Hannah Stephenson seeks expert advice on how we can dig into the benefits nature offers our wellbeing.
The director of science at the Royal Horticultural Society, Professor Alistair Griffiths, has done a lot of research into wellbeing and gardens.
Now he’s teamed up with award-winning garden designer Matt Keightley to help more of us dig into these benefits with a new book, RHS Your Wellbeing Garden, in which the pair offer a range of ideas for using greenery and gardens to distract from the stresses of life, whether it be butterflies, birdsong, or sensory and scented plants.
“I hope this book will say, ‘Listen people, you are part of nature’,” Griffiths explains.
“We’ve done lots of work into how we look after birds and bees, but we haven’t really looked at what a garden means for our own health.”
There’s lots of evidence that being in nature is good for us — so why not create spaces specifically for this purpose?
The idea is to create a peaceful corner, surrounded by plants.
A fan of checking in for a “body health check”, Griffiths suggests: “Breathe more deeply and think about the different parts of your body and working through them to check your health status, surrounded by nature.
“It’s about being in the present, backed by evidence which shows that if you spend a little bit of time just stopping and thinking about yourself and how you are feeling, it helps to be surrounded by the right elements of your natural habitat.”
Researchers in Edinburgh also found people living closer to green space had lower levels of the stress hormone cortisol, he adds.
“There’s a worry that we’ll get ‘Nature Deficit Disorder’, where the less nature we have within our habitat has a negative effect on our anxiety and stress,” says Griffiths.
Curious to “grow” some nature-inspired wellbeing or create a garden mindfulness corner of your own?
“Key elements of life, like shelter and water, are relevant to a mindfulness corner, which is trying to create a refuge but with an ability to view outside of that,” says Griffiths.
“Create an area of seating where you can sit alone, or with friends and family,” he suggests.
Try to make room for plants which attract butterflies, bees and wildlife to distract you from everyday life.
“Even on a balcony, if you can look at your wider view and see a wider part of nature, picture-frame those,” adds Griffiths.
“If there are trees in the city you can help to create a design to picture-frame that bit, like a window to nature.”
It’s good to have an element of water, where you have the ability to see and hear the water and look at its reflectiveness, he advises.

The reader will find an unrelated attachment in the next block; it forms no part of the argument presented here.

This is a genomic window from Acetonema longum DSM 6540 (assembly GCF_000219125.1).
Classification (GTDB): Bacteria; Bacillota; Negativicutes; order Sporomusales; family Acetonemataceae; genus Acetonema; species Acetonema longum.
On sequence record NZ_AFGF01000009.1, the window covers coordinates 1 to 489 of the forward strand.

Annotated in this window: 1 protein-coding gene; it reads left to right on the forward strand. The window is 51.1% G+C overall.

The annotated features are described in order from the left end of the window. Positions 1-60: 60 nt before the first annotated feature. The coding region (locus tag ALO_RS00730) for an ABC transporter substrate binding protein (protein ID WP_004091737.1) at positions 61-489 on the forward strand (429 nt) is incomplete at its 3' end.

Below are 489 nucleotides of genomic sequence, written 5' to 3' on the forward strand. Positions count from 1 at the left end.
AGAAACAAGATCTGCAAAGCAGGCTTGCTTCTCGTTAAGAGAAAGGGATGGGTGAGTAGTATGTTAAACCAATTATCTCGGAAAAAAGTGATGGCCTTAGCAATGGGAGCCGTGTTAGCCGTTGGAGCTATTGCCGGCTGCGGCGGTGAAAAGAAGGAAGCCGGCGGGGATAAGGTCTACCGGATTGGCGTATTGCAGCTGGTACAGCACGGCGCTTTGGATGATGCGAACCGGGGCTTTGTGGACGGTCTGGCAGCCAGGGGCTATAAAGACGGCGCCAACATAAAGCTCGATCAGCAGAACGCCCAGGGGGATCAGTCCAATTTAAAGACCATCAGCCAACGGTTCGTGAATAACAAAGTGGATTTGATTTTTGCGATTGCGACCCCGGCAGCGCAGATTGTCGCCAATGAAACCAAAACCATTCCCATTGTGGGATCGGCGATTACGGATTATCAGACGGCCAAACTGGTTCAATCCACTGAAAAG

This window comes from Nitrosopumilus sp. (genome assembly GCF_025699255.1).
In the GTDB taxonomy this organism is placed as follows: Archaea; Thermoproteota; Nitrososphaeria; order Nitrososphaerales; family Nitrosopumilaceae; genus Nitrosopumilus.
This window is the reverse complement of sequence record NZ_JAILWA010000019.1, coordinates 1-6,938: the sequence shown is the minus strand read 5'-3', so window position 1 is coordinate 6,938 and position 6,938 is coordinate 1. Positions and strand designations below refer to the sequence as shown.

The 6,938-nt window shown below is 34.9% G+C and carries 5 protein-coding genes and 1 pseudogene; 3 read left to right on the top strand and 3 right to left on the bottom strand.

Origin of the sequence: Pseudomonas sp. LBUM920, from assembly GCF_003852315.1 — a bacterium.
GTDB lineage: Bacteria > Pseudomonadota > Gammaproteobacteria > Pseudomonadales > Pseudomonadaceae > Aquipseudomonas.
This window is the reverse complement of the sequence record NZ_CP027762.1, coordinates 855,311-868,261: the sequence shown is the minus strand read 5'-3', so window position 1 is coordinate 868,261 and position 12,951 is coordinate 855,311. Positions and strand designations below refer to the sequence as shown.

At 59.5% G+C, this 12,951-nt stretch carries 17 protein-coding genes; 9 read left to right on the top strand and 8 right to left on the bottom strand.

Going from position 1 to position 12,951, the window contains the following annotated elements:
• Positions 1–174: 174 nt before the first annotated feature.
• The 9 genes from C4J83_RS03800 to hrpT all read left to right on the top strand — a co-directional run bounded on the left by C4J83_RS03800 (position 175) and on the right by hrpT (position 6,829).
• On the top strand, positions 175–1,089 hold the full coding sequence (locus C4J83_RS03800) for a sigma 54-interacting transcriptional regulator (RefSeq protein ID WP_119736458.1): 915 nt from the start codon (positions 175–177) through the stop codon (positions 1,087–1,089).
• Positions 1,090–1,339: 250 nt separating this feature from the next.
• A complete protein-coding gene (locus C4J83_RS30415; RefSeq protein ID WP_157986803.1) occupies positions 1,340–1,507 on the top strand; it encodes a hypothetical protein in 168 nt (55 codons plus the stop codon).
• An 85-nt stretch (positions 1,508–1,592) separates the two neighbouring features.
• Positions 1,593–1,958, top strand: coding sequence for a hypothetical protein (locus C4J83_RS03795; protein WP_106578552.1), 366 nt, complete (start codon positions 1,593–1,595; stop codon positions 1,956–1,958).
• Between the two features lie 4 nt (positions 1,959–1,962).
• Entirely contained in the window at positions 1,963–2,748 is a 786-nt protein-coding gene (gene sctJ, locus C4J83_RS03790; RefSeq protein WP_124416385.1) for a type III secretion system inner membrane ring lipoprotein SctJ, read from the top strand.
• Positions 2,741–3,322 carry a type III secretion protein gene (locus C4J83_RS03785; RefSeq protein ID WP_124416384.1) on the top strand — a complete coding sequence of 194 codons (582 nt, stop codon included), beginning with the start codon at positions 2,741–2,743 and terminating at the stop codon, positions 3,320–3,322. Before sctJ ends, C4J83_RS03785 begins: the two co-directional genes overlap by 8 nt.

And if you only have a balcony, or no outdoor space at all? “Bring nature indoors,” says Griffiths.
“You can make a mindfulness corner in your house, bringing greenery into those spaces, which will be more critical in relation to the future.
"Interior green walls are developing, which are becoming quite easy to maintain."
“In my house, I have a couple of nice palms in self-watering containers and some ferns in a corner.
"They sit in my office along with asparagus ferns along my windowsill.
"The greenery connects to the wider landscape.”
“Scent is critical,” says Griffiths. “Choose things which are fragrant.
"There’s scientific evidence linking lavender to calm and sleep.
"The beauty of lavender is that it attracts bees and other distractions [too].”
“In the RHS Wellbeing Garden at Wisley, we’ve looked at the psychology of colour and how its hues have an impact on us emotionally, but what seems to have more of an impact is the intensity of that colour.
"The brighter the colours, the more impact they have on our emotions,” Griffiths explains.
“When you add water to the scene, it gives you the blues and the greens.
"They are commonly thought of as calming colours, linking nature, water and the sky, the things that give us life.” Wildlife is important
“Even if you live in a high-rise flats, have bird feeders. Bees also get up there and other wildlife will find it.
"Having things that attract wildlife is a key aspect,” says Griffiths.
Touch is another of the senses that can be tapped into.
“Include plants around touch, such as soft ornamental grasses, the sort of plants that you want to run your hand through when you walk past,” suggests Griffiths.
“Again, it’s about the connection with nature.”
Don’t over-complicate things Keep it relatively simple and opt for plants you’ll be able to care for.
Griffiths notes that aiming to grow plants for success can boost self-esteem.